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Villages and People

Historically, the people of Tinn gathered in five main villages outside of Rjukan. These towns are picturesque and friendly, and capture both the traditions and the history of this region that was isolated for a thousand years. Now accessible on modern roads, we invite you to explore the villages of Tinn:


  • Miland

  • Austbygda

  • Vemork

  • Atra

  • Hovin

Survival here relied on a constant negotiation with nature. The brutal winters would give way year to a short summer where agriculture was nearly always combined with forestry, fishing and foraging in the mountains.


The farms were small, steep and difficult to manage, and while other areas in Norway could often manage to scratch by a good living with field of grain, the men and women of Tinn had to rely on everything that nature had to offer to scratch by a living. 

At the same time, the natural rule of order was to have a few farm animals as well such as cows, sheep, pig and goats. Upon the spring thaw, the animals were taken further up the mountain to feed, and during the summer they would be taken up into mountains until the fall came and they would be brought back towards home.

Working with Nature

The mountains were important for hunting and fishing, important for survival. Aside from work as farmers, other activities were needed to make ends meet – included crafts as carpenters and other handicrafts, as well as other making money working with the early tourist trade to provide transportation, mountain guiding, food and accommodation.


The winters were long and hard. Coal burning stoves in the autumn and winter made the air heavy with soot, but these stoves were necessary for the ironsmiths and other necessary activities. The coal disappeared into the ovens during the early parts of the winter months when the smithing was at it height. For example, in 1879, over 30,000 scythes were sent by steamer southwards towards Europe on Tinn Lake.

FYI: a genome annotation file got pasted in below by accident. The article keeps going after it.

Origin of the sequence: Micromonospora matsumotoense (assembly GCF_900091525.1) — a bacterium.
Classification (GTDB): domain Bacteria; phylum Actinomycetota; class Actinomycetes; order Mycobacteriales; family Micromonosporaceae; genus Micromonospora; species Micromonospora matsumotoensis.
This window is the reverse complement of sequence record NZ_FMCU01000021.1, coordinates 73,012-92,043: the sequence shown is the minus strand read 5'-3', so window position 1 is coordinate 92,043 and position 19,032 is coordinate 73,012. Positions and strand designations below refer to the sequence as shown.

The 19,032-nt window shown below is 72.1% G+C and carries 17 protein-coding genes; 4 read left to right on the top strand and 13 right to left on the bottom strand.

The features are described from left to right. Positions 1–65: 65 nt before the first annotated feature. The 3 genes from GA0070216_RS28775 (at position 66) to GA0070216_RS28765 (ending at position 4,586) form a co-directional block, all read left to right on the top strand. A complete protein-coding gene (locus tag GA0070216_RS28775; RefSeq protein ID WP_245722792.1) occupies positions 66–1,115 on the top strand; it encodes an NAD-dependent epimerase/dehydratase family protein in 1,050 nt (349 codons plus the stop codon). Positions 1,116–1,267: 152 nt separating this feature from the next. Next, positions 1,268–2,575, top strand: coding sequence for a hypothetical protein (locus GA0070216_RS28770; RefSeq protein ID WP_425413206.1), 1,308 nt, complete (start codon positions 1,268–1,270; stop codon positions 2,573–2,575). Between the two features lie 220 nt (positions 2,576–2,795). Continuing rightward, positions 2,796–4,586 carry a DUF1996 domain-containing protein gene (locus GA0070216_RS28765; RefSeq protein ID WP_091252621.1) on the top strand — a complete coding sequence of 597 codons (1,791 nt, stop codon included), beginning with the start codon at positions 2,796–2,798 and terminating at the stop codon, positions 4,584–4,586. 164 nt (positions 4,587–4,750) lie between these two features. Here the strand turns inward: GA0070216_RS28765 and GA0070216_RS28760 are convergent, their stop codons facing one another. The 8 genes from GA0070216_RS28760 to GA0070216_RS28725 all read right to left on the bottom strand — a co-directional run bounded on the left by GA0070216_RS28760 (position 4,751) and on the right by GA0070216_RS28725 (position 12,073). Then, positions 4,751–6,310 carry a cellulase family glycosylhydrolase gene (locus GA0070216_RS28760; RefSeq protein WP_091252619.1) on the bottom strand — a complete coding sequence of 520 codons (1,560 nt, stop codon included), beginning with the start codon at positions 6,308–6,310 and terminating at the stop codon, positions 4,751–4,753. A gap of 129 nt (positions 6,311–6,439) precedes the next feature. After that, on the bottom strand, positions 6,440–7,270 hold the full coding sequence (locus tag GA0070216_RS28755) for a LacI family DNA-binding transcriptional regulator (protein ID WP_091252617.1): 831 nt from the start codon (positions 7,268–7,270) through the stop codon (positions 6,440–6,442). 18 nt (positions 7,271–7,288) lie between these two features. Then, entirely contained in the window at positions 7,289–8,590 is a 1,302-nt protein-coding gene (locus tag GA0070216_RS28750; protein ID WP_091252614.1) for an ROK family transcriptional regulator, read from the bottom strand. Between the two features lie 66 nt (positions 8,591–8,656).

By the 1800’s the farms were being split up in the region. The families were large, and emigration to America began in 1837 as each new generation took over the farms, and  the ownership for each offspring became smaller and smaller. As the farms dwindled, the forests with each farm began to be sold off.  

Creative Expression

The photos here tell only part of the story of these villages where the personality is shown in architecture, where creative expressionistic storytelling was part of building techniques, arts and crafts, and clothing - all developed in special and unique ways that very much reflect the Tinn ‘personality’. 


A good example of this is the national costume, shown poignantly in the stories that the ‘bunad’ represents – a fierce and uncompromising independence. The women of Tinn had unqiue freedom of creative expression – less regimented that in other parts of Norway and a part of the lore of this traditionally isolated enclave of East Telemark.

The creative expressionistic storytelling all ran to areas that included building techniques, arts and crafts, and clothing was developed in special and unique ways that very much reflect Film Region Rjukan´s personality.

The art of Roselmaling grew from the 1700’s into the 1800’s in Norway, and there was great variation in the art in different regions in Norway, but it is said that nowhere was the art so comprehensive than in Eastern Telemark.  


Musically, the ‘Hardingfela’ with the ‘Dahlespelet’ and Dahle tradition is unique to the folk music in Tinn. It has its background with Knut Dahle (1834 – 1921) who was an excellent musician and storyteller. 


See the examples of the locations in this section. Better yet, pay Film Rjukan a visit and let us help you discover the magic found here.  

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